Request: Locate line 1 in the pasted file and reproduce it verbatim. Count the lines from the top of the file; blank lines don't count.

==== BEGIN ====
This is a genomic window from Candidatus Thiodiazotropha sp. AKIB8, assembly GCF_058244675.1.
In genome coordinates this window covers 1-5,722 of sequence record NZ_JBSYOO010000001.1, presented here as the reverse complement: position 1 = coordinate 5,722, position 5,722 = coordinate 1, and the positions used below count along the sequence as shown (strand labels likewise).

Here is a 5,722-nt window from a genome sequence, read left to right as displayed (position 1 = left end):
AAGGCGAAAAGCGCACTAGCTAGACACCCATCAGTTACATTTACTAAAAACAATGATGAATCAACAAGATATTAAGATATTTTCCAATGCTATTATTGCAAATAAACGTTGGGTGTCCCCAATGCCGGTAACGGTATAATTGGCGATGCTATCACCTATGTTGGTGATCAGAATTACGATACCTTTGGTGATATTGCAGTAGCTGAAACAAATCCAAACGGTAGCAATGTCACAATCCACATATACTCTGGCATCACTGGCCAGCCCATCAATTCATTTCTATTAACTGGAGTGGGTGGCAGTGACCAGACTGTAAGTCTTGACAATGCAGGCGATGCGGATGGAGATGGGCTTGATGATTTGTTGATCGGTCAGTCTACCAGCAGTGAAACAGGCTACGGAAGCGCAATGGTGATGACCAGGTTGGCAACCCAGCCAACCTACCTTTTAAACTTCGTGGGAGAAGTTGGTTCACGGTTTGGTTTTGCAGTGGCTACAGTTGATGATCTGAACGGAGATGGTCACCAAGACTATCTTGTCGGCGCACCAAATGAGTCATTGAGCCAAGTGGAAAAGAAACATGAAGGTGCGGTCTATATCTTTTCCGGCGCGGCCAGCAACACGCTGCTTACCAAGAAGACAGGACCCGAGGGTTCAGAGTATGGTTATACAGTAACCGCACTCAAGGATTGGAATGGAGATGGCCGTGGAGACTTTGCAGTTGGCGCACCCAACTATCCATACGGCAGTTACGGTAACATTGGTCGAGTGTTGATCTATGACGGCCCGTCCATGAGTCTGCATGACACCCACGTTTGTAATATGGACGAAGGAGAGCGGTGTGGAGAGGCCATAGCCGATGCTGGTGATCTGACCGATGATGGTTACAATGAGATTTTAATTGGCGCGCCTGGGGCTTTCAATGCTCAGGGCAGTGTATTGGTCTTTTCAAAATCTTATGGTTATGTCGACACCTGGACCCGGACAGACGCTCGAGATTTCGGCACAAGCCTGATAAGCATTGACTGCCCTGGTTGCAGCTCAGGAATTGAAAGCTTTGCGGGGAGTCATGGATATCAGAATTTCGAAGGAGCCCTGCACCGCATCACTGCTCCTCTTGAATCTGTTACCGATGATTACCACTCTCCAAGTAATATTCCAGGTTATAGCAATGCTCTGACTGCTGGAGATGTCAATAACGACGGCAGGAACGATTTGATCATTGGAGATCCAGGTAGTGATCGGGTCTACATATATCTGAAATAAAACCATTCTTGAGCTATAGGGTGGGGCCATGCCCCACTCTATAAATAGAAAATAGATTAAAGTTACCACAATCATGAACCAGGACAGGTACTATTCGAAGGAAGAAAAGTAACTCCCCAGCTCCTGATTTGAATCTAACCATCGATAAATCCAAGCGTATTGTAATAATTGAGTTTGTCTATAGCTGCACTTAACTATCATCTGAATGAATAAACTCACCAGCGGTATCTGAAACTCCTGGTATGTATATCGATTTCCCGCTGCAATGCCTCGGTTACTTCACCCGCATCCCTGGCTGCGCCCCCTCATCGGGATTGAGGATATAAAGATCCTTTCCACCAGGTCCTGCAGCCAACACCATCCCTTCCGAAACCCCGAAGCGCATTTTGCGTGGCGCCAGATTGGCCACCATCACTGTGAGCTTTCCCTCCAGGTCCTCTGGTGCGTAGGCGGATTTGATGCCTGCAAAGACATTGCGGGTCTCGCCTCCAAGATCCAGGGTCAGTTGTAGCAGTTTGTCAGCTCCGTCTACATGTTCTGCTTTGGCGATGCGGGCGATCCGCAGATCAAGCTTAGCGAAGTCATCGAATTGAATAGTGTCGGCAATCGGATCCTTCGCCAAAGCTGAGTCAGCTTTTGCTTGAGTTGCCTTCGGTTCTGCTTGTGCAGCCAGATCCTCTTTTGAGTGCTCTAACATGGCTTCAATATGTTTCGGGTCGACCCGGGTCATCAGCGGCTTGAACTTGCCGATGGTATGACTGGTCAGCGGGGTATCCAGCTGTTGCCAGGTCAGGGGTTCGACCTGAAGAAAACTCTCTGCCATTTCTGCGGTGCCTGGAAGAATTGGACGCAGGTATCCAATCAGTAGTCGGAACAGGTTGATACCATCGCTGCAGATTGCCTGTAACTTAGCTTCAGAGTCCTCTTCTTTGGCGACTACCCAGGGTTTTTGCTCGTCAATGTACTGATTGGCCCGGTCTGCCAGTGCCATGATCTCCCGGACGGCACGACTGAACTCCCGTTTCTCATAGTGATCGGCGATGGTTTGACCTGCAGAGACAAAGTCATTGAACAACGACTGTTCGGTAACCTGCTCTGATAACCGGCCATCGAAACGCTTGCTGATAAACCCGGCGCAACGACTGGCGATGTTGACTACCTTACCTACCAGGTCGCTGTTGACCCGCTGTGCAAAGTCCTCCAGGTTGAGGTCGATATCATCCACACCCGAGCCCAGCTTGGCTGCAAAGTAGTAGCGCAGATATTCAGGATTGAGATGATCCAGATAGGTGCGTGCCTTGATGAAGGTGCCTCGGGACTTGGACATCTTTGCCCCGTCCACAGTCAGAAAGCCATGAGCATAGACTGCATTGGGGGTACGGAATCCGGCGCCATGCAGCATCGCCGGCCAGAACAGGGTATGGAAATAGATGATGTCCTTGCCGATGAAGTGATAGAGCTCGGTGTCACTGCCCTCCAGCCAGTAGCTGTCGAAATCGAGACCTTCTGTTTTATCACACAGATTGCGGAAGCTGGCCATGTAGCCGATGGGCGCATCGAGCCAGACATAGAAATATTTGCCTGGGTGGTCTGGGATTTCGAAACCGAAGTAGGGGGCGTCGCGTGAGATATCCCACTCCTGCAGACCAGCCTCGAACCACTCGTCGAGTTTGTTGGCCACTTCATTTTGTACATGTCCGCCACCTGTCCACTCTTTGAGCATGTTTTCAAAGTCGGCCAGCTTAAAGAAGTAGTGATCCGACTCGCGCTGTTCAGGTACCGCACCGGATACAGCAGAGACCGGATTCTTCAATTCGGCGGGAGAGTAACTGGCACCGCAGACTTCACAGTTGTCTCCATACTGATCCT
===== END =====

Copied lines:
This is a genomic window from Candidatus Thiodiazotropha sp. AKIB8, assembly GCF_058244675.1.